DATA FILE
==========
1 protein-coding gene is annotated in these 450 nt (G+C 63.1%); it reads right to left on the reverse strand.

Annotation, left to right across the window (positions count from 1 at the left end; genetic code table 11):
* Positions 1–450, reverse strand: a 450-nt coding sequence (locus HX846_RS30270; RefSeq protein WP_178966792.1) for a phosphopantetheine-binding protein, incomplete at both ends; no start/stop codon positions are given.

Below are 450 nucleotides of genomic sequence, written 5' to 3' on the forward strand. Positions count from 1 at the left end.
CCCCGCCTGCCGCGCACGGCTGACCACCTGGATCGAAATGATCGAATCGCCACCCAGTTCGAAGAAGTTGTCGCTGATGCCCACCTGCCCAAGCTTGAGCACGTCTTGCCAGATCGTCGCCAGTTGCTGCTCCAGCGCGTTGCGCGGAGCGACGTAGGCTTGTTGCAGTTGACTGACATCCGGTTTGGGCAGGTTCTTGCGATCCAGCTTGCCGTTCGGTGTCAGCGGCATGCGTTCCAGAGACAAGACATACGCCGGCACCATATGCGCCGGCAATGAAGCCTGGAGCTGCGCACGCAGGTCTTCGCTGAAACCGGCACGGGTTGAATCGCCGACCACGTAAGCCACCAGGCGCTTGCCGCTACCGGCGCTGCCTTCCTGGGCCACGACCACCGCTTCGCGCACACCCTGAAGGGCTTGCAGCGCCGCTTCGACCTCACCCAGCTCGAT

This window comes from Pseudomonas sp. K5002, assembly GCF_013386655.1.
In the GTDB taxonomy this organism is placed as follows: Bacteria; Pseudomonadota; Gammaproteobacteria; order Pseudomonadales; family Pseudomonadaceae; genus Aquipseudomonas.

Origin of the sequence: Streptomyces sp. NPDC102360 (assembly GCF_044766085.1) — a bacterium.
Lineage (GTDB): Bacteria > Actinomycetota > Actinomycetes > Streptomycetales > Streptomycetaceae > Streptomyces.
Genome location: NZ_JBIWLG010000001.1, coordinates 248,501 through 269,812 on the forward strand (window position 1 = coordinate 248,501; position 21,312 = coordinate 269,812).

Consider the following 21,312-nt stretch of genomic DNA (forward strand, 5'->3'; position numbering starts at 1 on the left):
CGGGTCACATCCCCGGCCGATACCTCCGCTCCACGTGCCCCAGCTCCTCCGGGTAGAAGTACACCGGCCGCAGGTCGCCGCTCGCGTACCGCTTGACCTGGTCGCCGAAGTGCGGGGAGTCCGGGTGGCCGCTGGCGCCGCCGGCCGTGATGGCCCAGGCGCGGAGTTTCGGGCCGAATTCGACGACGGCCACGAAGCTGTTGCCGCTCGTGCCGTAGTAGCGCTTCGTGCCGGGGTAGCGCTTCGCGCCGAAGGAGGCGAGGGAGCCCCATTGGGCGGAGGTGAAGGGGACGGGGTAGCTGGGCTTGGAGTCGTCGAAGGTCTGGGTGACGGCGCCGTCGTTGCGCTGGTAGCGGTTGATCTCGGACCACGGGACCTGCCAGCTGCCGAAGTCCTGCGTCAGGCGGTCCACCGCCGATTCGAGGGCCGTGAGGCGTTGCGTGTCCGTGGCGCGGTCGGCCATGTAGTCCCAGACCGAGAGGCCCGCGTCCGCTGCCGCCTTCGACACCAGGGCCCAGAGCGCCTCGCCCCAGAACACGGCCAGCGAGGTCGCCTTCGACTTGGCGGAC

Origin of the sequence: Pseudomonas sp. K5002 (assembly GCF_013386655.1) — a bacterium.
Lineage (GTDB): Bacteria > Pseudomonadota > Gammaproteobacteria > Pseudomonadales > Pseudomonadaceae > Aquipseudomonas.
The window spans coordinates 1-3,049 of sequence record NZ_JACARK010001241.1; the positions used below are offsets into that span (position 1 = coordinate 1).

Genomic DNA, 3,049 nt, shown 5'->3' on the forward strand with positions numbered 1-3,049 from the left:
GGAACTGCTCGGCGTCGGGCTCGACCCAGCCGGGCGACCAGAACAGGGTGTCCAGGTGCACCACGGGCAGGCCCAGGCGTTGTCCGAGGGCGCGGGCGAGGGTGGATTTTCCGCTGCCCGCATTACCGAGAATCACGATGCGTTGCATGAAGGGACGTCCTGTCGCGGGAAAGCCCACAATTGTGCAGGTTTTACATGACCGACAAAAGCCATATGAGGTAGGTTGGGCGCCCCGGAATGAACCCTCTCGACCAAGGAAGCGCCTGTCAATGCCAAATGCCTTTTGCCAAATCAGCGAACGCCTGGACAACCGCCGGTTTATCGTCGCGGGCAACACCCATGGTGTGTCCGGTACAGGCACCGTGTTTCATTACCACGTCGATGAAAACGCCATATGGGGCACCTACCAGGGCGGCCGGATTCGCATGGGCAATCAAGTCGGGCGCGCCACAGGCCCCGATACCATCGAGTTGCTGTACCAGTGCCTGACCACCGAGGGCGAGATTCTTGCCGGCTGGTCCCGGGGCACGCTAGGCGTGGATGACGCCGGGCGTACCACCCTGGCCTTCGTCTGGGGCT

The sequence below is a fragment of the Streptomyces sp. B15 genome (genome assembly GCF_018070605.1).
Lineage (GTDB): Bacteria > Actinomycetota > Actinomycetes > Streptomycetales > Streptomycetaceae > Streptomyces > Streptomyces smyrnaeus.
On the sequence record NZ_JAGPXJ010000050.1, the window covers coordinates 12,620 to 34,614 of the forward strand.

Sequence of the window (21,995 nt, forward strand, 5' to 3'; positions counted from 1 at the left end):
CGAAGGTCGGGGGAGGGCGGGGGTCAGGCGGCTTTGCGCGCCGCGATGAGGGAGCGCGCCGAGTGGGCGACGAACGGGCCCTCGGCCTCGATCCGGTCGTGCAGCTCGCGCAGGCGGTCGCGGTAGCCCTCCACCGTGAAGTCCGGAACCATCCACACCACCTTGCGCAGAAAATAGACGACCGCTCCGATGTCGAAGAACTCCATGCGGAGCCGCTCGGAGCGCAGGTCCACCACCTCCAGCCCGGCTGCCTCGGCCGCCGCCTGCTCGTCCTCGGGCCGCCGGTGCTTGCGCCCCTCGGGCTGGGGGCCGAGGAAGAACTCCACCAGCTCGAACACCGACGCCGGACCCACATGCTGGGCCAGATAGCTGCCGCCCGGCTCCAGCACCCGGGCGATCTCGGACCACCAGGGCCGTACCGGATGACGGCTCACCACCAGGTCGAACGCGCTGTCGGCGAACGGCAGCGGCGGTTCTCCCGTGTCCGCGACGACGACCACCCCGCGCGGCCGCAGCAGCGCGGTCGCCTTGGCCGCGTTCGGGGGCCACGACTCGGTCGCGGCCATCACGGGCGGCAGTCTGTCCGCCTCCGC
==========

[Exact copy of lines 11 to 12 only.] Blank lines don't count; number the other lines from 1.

Consider the following 21,312-nt stretch of genomic DNA (forward strand, 5'->3'; position numbering starts at 1 on the left):
CGGGTCACATCCCCGGCCGATACCTCCGCTCCACGTGCCCCAGCTCCTCCGGGTAGAAGTACACCGGCCGCAGGTCGCCGCTCGCGTACCGCTTGACCTGGTCGCCGAAGTGCGGGGAGTCCGGGTGGCCGCTGGCGCCGCCGGCCGTGATGGCCCAGGCGCGGAGTTTCGGGCCGAATTCGACGACGGCCACGAAGCTGTTGCCGCTCGTGCCGTAGTAGCGCTTCGTGCCGGGGTAGCGCTTCGCGCCGAAGGAGGCGAGGGAGCCCCATTGGGCGGAGGTGAAGGGGACGGGGTAGCTGGGCTTGGAGTCGTCGAAGGTCTGGGTGACGGCGCCGTCGTTGCGCTGGTAGCGGTTGATCTCGGACCACGGGACCTGCCAGCTGCCGAAGTCCTGCGTCAGGCGGTCCACCGCCGATTCGAGGGCCGTGAGGCGTTGCGTGTCCGTGGCGCGGTCGGCCATGTAGTCCCAGACCGAGAGGCCCGCGTCCGCTGCCGCCTTCGACACCAGGGCCCAGAGCGCCTCGCCCCAGAACACGGCCAGCGAGGTCGCCTTCGACTTGGCGGAC